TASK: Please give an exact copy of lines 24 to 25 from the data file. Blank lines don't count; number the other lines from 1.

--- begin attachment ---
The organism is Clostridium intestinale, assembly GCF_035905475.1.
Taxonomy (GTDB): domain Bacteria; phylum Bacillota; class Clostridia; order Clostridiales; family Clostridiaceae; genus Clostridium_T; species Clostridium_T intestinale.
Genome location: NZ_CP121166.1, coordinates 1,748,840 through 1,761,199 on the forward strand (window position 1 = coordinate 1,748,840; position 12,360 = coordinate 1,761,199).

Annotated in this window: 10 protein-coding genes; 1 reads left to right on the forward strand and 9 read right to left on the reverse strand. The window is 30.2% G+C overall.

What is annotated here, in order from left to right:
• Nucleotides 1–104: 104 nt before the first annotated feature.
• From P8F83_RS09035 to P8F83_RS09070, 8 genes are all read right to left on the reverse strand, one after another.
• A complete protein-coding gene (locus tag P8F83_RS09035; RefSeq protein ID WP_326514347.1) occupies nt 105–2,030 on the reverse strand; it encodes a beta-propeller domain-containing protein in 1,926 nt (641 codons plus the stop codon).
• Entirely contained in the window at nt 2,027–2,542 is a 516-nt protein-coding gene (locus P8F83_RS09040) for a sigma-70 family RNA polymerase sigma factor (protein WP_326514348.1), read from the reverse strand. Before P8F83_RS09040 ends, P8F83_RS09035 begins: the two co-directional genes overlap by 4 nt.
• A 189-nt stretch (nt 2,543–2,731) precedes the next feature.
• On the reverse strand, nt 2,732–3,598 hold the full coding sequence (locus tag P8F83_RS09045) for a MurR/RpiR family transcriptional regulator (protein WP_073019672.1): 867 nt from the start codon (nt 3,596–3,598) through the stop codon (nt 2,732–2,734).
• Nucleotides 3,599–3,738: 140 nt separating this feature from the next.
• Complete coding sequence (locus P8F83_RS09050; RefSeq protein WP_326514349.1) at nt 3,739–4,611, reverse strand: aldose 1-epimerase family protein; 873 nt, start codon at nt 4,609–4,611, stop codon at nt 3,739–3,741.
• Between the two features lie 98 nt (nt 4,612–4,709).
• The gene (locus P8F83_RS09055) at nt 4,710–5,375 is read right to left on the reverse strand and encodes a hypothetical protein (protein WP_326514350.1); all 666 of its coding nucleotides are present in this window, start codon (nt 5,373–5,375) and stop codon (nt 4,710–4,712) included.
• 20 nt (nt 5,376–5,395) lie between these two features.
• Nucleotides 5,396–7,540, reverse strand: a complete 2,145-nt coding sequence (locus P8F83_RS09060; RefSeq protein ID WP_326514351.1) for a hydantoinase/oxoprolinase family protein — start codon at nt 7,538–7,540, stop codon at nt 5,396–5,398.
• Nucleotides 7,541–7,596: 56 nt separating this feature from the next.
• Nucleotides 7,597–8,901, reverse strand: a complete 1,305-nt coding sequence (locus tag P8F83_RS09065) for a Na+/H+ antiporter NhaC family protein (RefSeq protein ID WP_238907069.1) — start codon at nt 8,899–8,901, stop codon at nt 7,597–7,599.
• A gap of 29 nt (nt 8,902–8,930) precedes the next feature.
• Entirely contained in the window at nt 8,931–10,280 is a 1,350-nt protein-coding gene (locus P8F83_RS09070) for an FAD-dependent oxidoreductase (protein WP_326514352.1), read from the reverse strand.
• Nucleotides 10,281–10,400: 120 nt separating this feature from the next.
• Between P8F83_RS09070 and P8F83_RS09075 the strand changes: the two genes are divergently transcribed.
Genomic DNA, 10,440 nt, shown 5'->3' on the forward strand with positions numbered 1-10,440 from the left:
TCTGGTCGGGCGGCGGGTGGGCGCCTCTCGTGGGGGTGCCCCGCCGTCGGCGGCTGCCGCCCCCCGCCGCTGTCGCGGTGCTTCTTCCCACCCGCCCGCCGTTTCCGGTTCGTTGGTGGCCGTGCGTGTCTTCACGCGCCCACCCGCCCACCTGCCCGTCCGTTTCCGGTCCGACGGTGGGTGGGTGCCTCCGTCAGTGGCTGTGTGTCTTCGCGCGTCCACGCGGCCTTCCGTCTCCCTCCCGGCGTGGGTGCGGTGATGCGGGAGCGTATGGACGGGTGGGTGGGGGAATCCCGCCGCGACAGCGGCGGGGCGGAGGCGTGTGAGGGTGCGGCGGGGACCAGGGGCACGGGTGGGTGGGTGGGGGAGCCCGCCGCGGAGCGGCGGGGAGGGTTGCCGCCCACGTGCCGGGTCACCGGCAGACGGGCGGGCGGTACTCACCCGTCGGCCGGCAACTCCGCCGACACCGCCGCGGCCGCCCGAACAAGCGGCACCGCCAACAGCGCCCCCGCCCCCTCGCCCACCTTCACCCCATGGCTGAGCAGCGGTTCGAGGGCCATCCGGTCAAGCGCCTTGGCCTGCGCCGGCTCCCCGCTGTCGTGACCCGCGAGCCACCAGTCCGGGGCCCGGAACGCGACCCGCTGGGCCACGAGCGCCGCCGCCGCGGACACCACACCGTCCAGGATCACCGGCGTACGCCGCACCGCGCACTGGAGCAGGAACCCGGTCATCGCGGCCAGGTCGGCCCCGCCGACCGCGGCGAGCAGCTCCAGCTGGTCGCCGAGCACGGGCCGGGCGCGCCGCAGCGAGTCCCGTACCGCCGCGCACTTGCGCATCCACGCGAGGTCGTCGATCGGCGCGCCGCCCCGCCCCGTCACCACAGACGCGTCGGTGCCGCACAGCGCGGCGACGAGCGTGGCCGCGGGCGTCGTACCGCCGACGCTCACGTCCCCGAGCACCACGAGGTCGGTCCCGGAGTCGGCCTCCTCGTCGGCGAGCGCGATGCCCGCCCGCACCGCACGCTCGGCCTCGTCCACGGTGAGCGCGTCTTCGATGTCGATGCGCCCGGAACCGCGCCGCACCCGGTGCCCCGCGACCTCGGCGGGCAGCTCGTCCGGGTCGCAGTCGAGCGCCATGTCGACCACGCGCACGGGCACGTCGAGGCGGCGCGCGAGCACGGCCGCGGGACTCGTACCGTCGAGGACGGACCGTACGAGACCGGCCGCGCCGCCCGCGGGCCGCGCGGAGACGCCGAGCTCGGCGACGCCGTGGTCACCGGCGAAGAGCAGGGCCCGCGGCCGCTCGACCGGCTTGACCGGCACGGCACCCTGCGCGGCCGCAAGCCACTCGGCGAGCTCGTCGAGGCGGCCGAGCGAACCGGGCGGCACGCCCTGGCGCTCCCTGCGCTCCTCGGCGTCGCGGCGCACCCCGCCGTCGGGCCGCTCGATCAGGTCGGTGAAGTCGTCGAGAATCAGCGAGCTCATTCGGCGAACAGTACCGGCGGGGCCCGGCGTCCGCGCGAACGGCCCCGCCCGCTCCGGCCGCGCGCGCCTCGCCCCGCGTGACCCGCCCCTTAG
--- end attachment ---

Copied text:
Genomic DNA, 10,440 nt, shown 5'->3' on the forward strand with positions numbered 1-10,440 from the left:
TCTGGTCGGGCGGCGGGTGGGCGCCTCTCGTGGGGGTGCCCCGCCGTCGGCGGCTGCCGCCCCCCGCCGCTGTCGCGGTGCTTCTTCCCACCCGCCCGCCGTTTCCGGTTCGTTGGTGGCCGTGCGTGTCTTCACGCGCCCACCCGCCCACCTGCCCGTCCGTTTCCGGTCCGACGGTGGGTGGGTGCCTCCGTCAGTGGCTGTGTGTCTTCGCGCGTCCACGCGGCCTTCCGTCTCCCTCCCGGCGTGGGTGCGGTGATGCGGGAGCGTATGGACGGGTGGGTGGGGGAATCCCGCCGCGACAGCGGCGGGGCGGAGGCGTGTGAGGGTGCGGCGGGGACCAGGGGCACGGGTGGGTGGGTGGGGGAGCCCGCCGCGGAGCGGCGGGGAGGGTTGCCGCCCACGTGCCGGGTCACCGGCAGACGGGCGGGCGGTACTCACCCGTCGGCCGGCAACTCCGCCGACACCGCCGCGGCCGCCCGAACAAGCGGCACCGCCAACAGCGCCCCCGCCCCCTCGCCCACCTTCACCCCATGGCTGAGCAGCGGTTCGAGGGCCATCCGGTCAAGCGCCTTGGCCTGCGCCGGCTCCCCGCTGTCGTGACCCGCGAGCCACCAGTCCGGGGCCCGGAACGCGACCCGCTGGGCCACGAGCGCCGCCGCCGCGGACACCACACCGTCCAGGATCACCGGCGTACGCCGCACCGCGCACTGGAGCAGGAACCCGGTCATCGCGGCCAGGTCGGCCCCGCCGACCGCGGCGAGCAGCTCCAGCTGGTCGCCGAGCACGGGCCGGGCGCGCCGCAGCGAGTCCCGTACCGCCGCGCACTTGCGCATCCACGCGAGGTCGTCGATCGGCGCGCCGCCCCGCCCCGTCACCACAGACGCGTCGGTGCCGCACAGCGCGGCGACGAGCGTGGCCGCGGGCGTCGTACCGCCGACGCTCACGTCCCCGAGCACCACGAGGTCGGTCCCGGAGTCGGCCTCCTCGTCGGCGAGCGCGATGCCCGCCCGCACCGCACGCTCGGCCTCGTCCACGGTGAGCGCGTCTTCGATGTCGATGCGCCCGGAACCGCGCCGCACCCGGTGCCCCGCGACCTCGGCGGGCAGCTCGTCCGGGTCGCAGTCGAGCGCCATGTCGACCACGCGCACGGGCACGTCGAGGCGGCGCGCGAGCACGGCCGCGGGACTCGTACCGTCGAGGACGGACCGTACGAGACCGGCCGCGCCGCCCGCGGGCCGCGCGGAGACGCCGAGCTCGGCGACGCCGTGGTCACCGGCGAAGAGCAGGGCCCGCGGCCGCTCGACCGGCTTGACCGGCACGGCACCCTGCGCGGCCGCAAGCCACTCGGCGAGCTCGTCGAGGCGGCCGAGCGAACCGGGCGGCACGCCCTGGCGCTCCCTGCGCTCCTCGGCGTCGCGGCGCACCCCGCCGTCGGGCCGCTCGATCAGGTCGGTGAAGTCGTCGAGAATCAGCGAGCTCATTCGGCGAACAGTACCGGCGGGGCCCGGCGTCCGCGCGAACGGCCCCGCCCGCTCCGGCCGCGCGCGCCTCGCCCCGCGTGACCCGCCCCTTAG